Other events include Plan-B’s involvement on Nov. 7 in the global theatrical event, “Standing on Ceremony: The Gay Marriage Plays.’ The performance in the Creer Auditorium of The Salt Lake Art Center is part of the company’s Script-in-Hand series and will feature local radio personality Bill Allred, Equality Utah Executive Director Brandie Balken, Kirt Bateman, Kim Blackett, RadioWest’s Doug Fabrizio, Stephanie Howell, Jay Perry, Teresa Sanderson and Betsy West. Proceeds from the local event will benefit Equality Utah.
Free readings of new plays in progress – the Script-in-Hand Series – will be held once again this season in conjunction with the Meat and Potato Theatre and the Theatre Arts Conservatory. The dates include March 14 and April 18 and in the late summer.
Mindful of making its artistic efforts as widely accessible and affordable as possible, Plan-B has kept ticket prices stable and its budget as austere as possible. However, as with any fully engaged community artistic organization, it will need further financial support to continue its mission of presenting original work by Utah playwrights. And, consistently sold-out productions testify strongly to the deep base of original writing talent being cultivated in Utah.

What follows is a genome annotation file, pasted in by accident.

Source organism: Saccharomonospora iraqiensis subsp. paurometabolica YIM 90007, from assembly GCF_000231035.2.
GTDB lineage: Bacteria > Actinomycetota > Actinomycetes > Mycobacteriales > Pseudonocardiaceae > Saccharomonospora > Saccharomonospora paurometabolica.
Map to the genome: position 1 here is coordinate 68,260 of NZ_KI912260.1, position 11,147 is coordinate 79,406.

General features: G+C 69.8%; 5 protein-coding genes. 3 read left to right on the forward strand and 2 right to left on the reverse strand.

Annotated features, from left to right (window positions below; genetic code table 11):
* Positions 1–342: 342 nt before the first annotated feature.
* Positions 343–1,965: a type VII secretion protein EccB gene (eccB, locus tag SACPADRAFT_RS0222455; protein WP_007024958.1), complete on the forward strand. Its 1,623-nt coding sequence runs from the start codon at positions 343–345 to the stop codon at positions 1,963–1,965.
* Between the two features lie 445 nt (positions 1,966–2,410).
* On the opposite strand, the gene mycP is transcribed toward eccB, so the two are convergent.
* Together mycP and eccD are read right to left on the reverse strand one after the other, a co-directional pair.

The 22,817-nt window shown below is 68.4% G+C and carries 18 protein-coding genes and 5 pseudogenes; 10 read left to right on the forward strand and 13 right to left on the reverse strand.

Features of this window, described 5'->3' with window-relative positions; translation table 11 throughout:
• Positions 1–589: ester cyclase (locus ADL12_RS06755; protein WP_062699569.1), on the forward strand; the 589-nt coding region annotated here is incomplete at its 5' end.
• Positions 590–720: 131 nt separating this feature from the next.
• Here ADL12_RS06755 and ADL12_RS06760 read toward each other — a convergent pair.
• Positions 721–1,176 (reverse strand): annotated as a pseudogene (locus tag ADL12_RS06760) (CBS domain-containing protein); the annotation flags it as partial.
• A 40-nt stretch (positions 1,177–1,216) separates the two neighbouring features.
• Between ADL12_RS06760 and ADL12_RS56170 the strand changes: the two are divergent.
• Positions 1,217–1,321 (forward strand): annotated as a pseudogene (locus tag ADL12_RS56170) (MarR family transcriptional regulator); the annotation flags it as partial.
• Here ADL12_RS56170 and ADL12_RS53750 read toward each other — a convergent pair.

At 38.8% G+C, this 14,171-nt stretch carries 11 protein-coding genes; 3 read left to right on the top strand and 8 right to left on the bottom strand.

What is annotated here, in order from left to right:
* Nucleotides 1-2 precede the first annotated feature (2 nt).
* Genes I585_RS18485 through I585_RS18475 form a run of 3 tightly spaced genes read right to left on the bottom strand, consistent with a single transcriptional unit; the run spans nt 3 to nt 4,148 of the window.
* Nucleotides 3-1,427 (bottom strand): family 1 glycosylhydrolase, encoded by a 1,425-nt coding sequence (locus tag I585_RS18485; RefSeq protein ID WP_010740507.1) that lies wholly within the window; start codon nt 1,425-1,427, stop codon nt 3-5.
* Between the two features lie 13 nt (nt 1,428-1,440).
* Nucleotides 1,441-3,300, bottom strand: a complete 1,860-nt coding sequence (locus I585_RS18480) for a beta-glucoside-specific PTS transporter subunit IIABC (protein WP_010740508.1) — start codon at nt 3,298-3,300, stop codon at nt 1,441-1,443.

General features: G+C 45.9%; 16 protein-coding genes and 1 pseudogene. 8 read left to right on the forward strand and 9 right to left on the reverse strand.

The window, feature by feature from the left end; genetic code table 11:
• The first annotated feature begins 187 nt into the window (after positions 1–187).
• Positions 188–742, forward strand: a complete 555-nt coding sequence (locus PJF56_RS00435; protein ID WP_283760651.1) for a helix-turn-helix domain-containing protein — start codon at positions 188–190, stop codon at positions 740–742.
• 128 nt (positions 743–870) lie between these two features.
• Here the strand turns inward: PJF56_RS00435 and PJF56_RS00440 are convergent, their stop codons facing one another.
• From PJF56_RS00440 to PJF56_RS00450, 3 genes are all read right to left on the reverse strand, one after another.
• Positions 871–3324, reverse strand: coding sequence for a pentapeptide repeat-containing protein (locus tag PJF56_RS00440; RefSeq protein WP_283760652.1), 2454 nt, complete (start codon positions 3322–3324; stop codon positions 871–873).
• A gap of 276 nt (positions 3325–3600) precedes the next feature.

As a cultural enterprise as wisely predicated on prudent business management as it is in busting conventional aesthetic boundaries of theater, Plan-B has provided the creative outlet for nearly 800 artists in its history. With more than 60 awards under its belt, Plan-B also has been instrumental in raising funds for nearly 40 local nonprofit organizations.
Season subscriptions are $75, which represent significant savings off the single ticket price of $20 and $40 for the playwriting slam benefit. Student tickets are available for individual performances at $10 each.
For more information, see here.